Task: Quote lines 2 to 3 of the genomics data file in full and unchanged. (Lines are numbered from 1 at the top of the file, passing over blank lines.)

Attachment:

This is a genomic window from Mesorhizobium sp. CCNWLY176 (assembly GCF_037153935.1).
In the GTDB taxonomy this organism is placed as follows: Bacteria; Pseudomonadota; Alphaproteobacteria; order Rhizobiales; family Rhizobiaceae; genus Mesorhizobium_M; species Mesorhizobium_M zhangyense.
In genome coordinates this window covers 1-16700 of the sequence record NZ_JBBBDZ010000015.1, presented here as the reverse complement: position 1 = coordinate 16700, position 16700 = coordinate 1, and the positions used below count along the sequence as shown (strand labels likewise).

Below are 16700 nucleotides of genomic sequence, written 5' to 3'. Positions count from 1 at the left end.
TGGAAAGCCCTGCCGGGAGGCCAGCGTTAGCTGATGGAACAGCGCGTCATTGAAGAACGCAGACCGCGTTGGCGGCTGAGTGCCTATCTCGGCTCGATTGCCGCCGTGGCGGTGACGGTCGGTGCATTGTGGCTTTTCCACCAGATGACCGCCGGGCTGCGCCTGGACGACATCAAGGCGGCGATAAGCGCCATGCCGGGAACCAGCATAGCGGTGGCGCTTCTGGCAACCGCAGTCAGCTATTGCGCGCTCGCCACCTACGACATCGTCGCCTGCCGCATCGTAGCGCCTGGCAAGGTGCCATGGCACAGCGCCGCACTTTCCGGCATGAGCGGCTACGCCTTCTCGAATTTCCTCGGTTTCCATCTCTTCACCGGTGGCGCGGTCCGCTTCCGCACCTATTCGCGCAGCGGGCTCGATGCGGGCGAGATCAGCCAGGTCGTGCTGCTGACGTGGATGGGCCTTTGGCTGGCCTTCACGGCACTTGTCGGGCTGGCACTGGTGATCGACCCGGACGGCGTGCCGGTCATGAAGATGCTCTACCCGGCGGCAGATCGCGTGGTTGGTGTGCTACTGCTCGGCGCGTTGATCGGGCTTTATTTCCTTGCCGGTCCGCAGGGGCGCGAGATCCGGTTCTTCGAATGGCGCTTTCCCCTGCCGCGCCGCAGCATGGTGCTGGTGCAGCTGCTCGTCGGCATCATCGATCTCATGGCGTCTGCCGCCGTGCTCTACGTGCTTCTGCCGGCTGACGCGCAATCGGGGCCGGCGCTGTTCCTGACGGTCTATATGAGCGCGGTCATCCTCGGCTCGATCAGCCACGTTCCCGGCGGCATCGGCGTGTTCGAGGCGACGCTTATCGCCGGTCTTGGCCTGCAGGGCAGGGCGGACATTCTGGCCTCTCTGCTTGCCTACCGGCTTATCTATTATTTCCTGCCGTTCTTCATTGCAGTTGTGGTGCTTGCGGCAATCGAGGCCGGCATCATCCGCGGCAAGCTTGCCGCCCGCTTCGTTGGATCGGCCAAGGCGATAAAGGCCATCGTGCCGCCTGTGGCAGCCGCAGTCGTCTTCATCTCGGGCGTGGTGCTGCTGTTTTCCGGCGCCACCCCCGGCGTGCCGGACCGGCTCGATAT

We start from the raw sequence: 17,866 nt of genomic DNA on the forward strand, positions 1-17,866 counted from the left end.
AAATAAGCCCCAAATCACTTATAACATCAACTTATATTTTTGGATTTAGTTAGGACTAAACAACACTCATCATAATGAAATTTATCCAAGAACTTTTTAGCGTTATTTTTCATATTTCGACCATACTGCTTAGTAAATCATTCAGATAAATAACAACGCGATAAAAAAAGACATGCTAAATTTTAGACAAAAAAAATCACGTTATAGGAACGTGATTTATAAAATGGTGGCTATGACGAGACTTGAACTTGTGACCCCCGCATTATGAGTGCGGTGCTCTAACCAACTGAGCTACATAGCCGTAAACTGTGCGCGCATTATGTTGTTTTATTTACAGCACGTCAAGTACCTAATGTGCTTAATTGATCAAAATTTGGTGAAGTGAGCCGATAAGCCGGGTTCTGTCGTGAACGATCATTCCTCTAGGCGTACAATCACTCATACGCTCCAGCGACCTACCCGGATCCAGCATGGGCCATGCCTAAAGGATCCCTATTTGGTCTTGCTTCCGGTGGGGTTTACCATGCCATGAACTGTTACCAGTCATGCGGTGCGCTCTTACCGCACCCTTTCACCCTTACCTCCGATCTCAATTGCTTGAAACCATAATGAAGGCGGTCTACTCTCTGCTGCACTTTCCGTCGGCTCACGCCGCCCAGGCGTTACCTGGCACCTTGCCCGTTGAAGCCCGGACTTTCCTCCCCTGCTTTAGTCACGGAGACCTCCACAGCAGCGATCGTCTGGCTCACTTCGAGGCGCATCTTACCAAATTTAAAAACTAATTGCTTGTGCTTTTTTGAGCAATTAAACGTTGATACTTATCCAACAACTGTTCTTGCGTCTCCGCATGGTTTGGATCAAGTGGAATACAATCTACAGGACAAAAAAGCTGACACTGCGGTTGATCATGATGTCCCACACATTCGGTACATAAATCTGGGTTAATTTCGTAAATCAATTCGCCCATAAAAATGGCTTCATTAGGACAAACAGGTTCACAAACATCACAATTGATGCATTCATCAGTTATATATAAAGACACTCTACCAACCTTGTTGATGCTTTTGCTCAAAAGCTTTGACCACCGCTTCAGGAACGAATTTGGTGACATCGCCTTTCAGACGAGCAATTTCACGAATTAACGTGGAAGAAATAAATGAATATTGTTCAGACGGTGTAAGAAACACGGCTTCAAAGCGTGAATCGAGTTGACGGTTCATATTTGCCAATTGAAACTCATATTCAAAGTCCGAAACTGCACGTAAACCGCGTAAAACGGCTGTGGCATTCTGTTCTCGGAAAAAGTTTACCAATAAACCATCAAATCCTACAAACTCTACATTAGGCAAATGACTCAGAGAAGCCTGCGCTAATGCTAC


In the GTDB taxonomy this organism is placed as follows: Bacteria; Pseudomonadota; Alphaproteobacteria; order Rhizobiales; family Rhizobiaceae; genus Mesorhizobium_M; species Mesorhizobium_M zhangyense.
In genome coordinates this window covers 1-16700 of the sequence record NZ_JBBBDZ010000015.1, presented here as the reverse complement: position 1 = coordinate 16700, position 16700 = coordinate 1, and the positions used below count along the sequence as shown (strand labels likewise).